Nettle – spring tonic and a useful sting.

Stinging nettle.
Why does it sting? Is it to protect itself from herbivores, or may be to serve humans?
Here in Northern Wisconsin May, early June (before blooming actually) is a perfect time to collect nettles.  When I pick them barehanded, I don’t mind an occasional sting, it feels good, it feels medicinal.  In fact some people use the  “urtication” method, when they deliberately whip themselves with nettle plant to achieve therapeutic effects.  The blood circulation increases and becomes more efficient.  Stagnation goes away and toxins get cleaned out faster. It is especially great for joints, backs and numb muscles.

So what exactly stings?

The stem and underside of the leaves are covered in tiny long sharp, hollow hairs, or silica needles (they are made of glass for real).  When you brush against them, they break, pierce thin clothing or skin and inject the juice.  The juice is primarily formic acid (the same that ants have, lemony flavored), histamines and B4 vitamin. It can cause temporary irritation, and is generally very safe.  On very rare occasions some people show allergic reactions.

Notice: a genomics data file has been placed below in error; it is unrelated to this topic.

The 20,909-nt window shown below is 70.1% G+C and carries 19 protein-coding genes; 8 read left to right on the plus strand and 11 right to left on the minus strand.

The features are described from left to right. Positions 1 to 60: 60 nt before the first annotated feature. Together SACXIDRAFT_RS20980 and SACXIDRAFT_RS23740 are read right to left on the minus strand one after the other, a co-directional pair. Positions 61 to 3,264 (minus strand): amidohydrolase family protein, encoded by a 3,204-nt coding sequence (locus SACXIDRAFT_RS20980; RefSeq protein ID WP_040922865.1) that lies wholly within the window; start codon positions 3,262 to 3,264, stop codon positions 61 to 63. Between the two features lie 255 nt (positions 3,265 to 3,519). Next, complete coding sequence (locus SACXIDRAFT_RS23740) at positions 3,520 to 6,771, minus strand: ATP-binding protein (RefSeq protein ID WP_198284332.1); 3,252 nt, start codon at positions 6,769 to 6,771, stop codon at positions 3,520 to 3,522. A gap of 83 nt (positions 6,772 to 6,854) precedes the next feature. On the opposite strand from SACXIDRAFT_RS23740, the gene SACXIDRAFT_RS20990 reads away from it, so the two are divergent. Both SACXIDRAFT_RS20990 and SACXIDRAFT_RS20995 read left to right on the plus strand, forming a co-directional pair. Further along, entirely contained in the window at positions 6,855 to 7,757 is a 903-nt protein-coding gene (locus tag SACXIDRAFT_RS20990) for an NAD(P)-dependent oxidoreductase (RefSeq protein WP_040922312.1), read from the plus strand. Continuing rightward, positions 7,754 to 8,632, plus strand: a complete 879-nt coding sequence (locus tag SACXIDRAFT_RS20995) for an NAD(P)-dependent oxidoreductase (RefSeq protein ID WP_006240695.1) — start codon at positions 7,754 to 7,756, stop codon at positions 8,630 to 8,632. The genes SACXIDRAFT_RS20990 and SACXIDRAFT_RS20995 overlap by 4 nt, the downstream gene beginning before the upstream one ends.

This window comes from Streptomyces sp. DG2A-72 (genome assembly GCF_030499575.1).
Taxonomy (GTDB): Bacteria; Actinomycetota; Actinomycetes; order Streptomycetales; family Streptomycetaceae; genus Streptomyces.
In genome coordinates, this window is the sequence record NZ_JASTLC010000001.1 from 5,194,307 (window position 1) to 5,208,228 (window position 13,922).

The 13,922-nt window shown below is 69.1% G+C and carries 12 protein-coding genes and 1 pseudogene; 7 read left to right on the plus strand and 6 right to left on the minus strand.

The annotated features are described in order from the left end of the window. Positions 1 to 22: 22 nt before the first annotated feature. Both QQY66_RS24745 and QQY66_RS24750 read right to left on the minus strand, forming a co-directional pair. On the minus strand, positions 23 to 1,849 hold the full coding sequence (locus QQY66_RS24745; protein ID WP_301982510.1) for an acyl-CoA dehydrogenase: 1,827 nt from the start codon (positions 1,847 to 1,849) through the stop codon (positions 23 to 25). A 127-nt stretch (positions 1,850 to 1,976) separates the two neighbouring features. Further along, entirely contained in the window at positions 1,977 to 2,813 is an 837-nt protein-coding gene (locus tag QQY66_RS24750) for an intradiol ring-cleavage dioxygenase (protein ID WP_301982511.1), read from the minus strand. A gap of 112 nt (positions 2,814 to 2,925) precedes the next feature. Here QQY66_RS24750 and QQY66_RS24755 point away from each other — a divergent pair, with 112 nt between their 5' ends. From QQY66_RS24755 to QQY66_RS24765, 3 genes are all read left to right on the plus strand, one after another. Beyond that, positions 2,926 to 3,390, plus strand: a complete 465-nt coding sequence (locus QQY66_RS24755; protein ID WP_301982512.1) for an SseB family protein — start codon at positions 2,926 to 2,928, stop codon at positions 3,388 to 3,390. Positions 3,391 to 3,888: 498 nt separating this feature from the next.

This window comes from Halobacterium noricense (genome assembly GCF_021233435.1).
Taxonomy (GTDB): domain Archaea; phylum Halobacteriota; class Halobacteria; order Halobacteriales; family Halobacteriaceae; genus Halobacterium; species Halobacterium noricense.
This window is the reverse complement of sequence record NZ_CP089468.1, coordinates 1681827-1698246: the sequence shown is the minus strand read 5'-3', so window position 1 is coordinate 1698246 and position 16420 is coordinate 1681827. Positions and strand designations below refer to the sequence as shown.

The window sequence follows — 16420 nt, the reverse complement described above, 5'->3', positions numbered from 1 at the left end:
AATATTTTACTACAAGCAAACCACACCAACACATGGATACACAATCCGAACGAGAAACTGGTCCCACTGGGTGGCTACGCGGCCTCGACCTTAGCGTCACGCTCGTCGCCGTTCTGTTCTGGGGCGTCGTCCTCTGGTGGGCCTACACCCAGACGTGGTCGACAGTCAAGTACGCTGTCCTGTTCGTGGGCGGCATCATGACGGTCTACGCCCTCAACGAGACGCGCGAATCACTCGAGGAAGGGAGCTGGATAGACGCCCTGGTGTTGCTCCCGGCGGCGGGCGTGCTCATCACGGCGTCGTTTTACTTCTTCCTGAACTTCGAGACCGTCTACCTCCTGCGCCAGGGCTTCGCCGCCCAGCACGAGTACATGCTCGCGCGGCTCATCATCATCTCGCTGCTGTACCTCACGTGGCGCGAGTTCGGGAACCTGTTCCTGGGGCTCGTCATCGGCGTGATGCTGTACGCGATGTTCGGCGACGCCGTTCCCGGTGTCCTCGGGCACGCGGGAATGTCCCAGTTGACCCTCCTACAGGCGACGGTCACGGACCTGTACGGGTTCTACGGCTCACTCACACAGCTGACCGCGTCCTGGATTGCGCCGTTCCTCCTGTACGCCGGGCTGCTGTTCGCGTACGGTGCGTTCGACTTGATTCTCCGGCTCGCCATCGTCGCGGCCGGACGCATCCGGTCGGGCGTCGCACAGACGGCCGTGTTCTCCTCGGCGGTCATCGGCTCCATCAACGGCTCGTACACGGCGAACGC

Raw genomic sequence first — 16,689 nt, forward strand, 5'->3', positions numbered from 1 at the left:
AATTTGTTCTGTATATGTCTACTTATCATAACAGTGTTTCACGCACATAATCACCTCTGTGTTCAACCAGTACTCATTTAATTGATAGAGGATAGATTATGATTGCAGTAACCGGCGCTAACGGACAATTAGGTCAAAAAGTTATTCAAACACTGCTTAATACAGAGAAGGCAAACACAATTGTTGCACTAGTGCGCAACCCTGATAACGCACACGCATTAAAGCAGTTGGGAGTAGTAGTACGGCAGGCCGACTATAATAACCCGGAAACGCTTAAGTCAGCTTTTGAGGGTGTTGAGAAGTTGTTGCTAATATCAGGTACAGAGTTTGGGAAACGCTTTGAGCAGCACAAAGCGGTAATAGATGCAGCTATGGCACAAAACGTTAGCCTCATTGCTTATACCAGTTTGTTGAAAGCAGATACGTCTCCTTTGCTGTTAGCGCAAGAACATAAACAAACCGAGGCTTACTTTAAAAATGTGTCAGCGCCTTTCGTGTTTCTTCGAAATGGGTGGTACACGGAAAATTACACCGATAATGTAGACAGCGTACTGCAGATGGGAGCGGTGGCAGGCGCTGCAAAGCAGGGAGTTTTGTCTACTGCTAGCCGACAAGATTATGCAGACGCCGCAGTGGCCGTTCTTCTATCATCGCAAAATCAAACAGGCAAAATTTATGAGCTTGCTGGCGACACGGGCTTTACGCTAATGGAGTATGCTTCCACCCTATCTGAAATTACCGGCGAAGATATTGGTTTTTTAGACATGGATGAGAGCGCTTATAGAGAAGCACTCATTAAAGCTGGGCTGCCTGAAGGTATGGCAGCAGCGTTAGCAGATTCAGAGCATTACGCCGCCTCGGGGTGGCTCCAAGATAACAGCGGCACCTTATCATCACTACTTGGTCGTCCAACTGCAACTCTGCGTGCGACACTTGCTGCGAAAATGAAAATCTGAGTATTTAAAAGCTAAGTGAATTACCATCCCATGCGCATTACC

How to safely collect nettles

If you are new to nettles, I would recommend using cloth or leather gloves for collecting.  In young specimens I cut the stem off below the low leaves and use the whole thing for eating.  My favorite way to prepare them this year is to heat up some olive oil, throw nettle bunches in to a pan, and stir fry for a couple minutes.  The sting goes away, the leaves brown and toast.  Those things taste amazing!  You can eat them straight, as a side dish, wrap them in tortilla with scrambled egg, cooked hamburger, and cheese.